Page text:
Penske driver Will Power's medical issues preventing him from taking the start in the IndyCar season opener in St. Pete were "not the result of a concussion", IndyCar has announced.
The 2014 champion sat out the St. Pete race after suffering from nausea throughout the entire weekend, albeit he had managed to top qualifying with a new track record before pulling out of the event.
On Sunday, IndyCar released a statement saying that Power had been diagnosed with a "mild concussion" after having crashed his #12 Dallara DW12 in Friday practice - however, further evaluations have proven this not to be case.
"The doctors at the University of Miami concluded Power's symptoms were not the result of a concussion, and may have been related to a lingering inner-ear infection for which he was being treated," said IndyCar's safety consultant Dr. Terry Trammell.
"There is no evidence that he sustained a concussion in the crash on Friday, which is consistent with his ear accelerometer data and the mandatory screening evaluation conducted after his crash."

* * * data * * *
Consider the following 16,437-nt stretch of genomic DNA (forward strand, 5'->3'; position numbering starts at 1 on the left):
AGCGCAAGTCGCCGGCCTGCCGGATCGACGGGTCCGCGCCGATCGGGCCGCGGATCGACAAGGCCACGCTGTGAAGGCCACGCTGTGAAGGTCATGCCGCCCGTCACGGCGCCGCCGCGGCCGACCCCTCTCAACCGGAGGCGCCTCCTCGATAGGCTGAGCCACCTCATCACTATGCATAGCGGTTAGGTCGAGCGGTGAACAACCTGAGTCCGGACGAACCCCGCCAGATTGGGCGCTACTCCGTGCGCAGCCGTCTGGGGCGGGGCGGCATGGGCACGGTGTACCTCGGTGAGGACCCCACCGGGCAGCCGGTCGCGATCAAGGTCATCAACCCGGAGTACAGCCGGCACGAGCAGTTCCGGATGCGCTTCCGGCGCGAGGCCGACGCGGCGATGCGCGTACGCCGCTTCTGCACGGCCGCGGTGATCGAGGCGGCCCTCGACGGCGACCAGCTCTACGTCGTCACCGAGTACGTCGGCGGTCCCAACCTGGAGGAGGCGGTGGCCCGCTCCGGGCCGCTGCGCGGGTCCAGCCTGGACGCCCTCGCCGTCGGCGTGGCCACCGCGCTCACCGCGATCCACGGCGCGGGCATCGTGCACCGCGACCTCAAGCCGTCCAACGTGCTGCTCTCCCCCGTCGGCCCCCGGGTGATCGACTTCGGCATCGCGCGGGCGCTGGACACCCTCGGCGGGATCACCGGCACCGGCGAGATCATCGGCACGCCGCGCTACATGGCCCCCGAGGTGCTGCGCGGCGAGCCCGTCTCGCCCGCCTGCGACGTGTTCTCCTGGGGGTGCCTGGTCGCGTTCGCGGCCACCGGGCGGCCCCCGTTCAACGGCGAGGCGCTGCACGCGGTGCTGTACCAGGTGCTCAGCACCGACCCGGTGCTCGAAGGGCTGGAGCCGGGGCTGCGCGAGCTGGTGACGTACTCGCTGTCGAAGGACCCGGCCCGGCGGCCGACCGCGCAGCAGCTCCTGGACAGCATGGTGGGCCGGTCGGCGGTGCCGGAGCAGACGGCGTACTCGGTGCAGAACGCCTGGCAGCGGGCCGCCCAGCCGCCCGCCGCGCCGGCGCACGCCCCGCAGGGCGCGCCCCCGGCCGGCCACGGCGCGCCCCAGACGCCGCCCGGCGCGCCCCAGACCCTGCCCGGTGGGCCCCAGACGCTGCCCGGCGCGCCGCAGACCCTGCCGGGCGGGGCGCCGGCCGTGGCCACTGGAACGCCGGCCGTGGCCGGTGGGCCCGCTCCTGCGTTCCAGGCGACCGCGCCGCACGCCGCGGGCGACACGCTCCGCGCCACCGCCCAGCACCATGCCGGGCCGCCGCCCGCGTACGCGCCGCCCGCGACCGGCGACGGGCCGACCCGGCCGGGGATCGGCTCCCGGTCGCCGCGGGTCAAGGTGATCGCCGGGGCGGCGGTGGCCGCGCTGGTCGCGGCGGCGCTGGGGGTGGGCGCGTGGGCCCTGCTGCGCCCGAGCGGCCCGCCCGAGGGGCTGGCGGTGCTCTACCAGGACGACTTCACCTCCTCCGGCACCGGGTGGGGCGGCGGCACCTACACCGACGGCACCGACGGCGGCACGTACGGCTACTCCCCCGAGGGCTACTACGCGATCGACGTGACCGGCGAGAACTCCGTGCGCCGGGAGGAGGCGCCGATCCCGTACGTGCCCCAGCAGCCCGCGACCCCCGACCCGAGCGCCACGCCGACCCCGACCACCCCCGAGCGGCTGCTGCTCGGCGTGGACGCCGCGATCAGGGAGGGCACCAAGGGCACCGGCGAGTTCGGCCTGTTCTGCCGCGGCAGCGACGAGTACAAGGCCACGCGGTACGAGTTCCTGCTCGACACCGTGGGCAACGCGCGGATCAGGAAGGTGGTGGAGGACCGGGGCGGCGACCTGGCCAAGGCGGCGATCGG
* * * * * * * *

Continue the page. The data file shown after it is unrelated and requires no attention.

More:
The initial diagnosis was explained by the Aussie having failed the Sports Concussion Assessment Tool on Sunday, but, as Dr. Trammell qualified: "Given the nature of his inner-ear infection, it would have been extremely difficult for Will to pass the SCAT, which is what ultimately led to the concussion diagnosis.
"At the University of Miami they conducted a week's worth of testing in one day and Will was seen by multiple physicians. The doctors concluded definitively that Will had not sustained recent head trauma."
Power is now cleared to return to IndyCar racing and is set to make his return in the Phoenix Grand Prix on April 2.
He has one point in the championship after the opener, courtesy of his track record-breaking pole.